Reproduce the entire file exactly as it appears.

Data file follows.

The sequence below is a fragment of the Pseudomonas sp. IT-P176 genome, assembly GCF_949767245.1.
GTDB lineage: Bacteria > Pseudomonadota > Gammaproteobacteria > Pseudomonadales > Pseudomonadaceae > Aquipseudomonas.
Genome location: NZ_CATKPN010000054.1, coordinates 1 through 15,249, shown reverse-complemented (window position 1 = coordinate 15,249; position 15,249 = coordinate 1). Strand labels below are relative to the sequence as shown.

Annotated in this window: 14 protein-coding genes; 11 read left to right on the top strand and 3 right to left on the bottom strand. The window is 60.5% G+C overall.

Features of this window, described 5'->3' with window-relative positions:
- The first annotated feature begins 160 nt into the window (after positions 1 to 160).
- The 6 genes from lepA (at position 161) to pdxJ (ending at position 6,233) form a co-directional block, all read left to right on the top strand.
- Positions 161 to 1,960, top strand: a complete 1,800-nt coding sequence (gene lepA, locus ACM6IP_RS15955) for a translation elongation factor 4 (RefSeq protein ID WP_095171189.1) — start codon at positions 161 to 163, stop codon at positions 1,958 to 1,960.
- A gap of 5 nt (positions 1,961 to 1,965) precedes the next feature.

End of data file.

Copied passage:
The sequence below is a fragment of the Pseudomonas sp. IT-P176 genome, assembly GCF_949767245.1.
GTDB lineage: Bacteria > Pseudomonadota > Gammaproteobacteria > Pseudomonadales > Pseudomonadaceae > Aquipseudomonas.
Genome location: NZ_CATKPN010000054.1, coordinates 1 through 15,249, shown reverse-complemented (window position 1 = coordinate 15,249; position 15,249 = coordinate 1). Strand labels below are relative to the sequence as shown.

Annotated in this window: 14 protein-coding genes; 11 read left to right on the top strand and 3 right to left on the bottom strand. The window is 60.5% G+C overall.

Features of this window, described 5'->3' with window-relative positions:
- The first annotated feature begins 160 nt into the window (after positions 1 to 160).
- The 6 genes from lepA (at position 161) to pdxJ (ending at position 6,233) form a co-directional block, all read left to right on the top strand.
- Positions 161 to 1,960, top strand: a complete 1,800-nt coding sequence (gene lepA, locus ACM6IP_RS15955) for a translation elongation factor 4 (RefSeq protein ID WP_095171189.1) — start codon at positions 161 to 163, stop codon at positions 1,958 to 1,960.
- A gap of 5 nt (positions 1,961 to 1,965) precedes the next feature.